After winning the stage Saturday, Moninger said he was actually plan B. Plan A was to send teammate Justin England up the road solo on the first KoM climb to the ski station on top of Blue Knob. "We wanted Justin to be the rabbit early and cause the reaction in the field because he was the farthest down of our top GC guys coming in," Moninger said. "We were hoping that (Andy) Bajadali or Moran would chase and give me and Wherry a free ride up to the top of the first KoM climb."
So England, who came into the stage in 9th place, just 38 seconds behind race leader and teammate Wherry, attacked and got a gap. After a few minutes, Moran, who came into the stage 4th overall, tried to bridge but didn't make it. As soon as he was absorbed by the splintering peloton, Moninger countered and bridged to England.
Moninger, who a week earlier had won his fifth Mt. Evans Hill Climb and second consecutive National FIAC title in the process obviously still had his climbing legs. He even left behind England, another lithe climber, going over the top of Blue Knob. The two came together on the descent and began working toward the second major climb of the day. Behind them, the bunch was starting to reform after the carnage. As the tandem headed for the next major climb, Moninger radioed back to team directeur sportif Jeff Corbett for a bit of help up front. On the next little climb, teammate John Lieswyn jumped out of the main chase group and bridged up to Moninger and England.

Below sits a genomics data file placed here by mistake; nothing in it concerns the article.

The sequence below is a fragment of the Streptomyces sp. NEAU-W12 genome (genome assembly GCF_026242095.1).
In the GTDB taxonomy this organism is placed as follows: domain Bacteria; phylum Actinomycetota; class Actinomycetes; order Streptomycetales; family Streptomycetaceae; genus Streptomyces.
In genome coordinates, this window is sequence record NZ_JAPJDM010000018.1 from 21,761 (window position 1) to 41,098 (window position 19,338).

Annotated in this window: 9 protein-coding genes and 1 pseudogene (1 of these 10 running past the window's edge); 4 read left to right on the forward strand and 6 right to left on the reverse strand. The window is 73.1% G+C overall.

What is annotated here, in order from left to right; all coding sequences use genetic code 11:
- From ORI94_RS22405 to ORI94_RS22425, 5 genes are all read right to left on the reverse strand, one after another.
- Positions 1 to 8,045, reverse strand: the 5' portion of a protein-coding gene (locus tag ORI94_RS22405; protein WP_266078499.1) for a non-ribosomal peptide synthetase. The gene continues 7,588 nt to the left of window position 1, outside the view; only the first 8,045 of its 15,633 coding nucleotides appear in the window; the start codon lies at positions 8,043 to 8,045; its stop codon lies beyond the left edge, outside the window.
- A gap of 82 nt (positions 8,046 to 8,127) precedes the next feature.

Sensing impending doom, Colavita/Sutter Home's McCormack, who at the time was 6th on GC at 27 seconds, knew he had to bridge to the three Health Net Presented by Maxxis riders or else. "I think when J-Lo got up here, McCormack saw the writing on the wall," Moninger said. "If he didn't get up here, that would be it for the stage."
McCormack powered away from the chase group and succeeded in joining the Health Net Presented by Maxxis trio before the beginning of the second KoM climb, ruining any plans of a three-man team time trial to the finish.
"When he got up to us, I basically stopped working," Moninger said. "Justin and J-Lo were doing the bulk of the work."
But it also led to Colavita shutting down the chase behind, and the gap to the pack quickly grew to over a minute. On the second KoM climb, a Category 2 run up the dirt-and-gravel Maple Hollow Rd., Moninger once again rode away from his companions, but on the descent they reformed and rode together to the final KoM climb up Sugar Run. At the bottom of the climb, Lieswyn sold out to try to soften up McCormack. Once Lieswyn blew, it was England's turn to set a strong tempo at the front.
"I attacked a couple times and got a gap, but each time I came back to the group. My legs just weren't there," England said. "Even though I didn't get away, it was enough to soften things up for Scott."
Things had gotten further complicated at the front of the race when Moran and Davide Frattini (Colavita/Sutter Home) bridged to the leaders on the last climb. While the plan for Health Net Presented by Maxxis coming into the stage was to protect Wherry's race lead, when Moran and Frattini joined the group and Wherry wasn't there, Moninger said, "I knew it fell to me to make sure I finished in the lead."
Which meant that he had to avoid taking McCormack, who is a better sprinter, with him to the finish.
So with 1.5 miles to go until the summit, after England successfully tenderized the small group, Moninger once again attacked and rode away. He came over the summit with a 40-second gap. This time, there was no reforming on the descent. With 10 miles remaining from the summit to the stage finish, Moninger never looked back.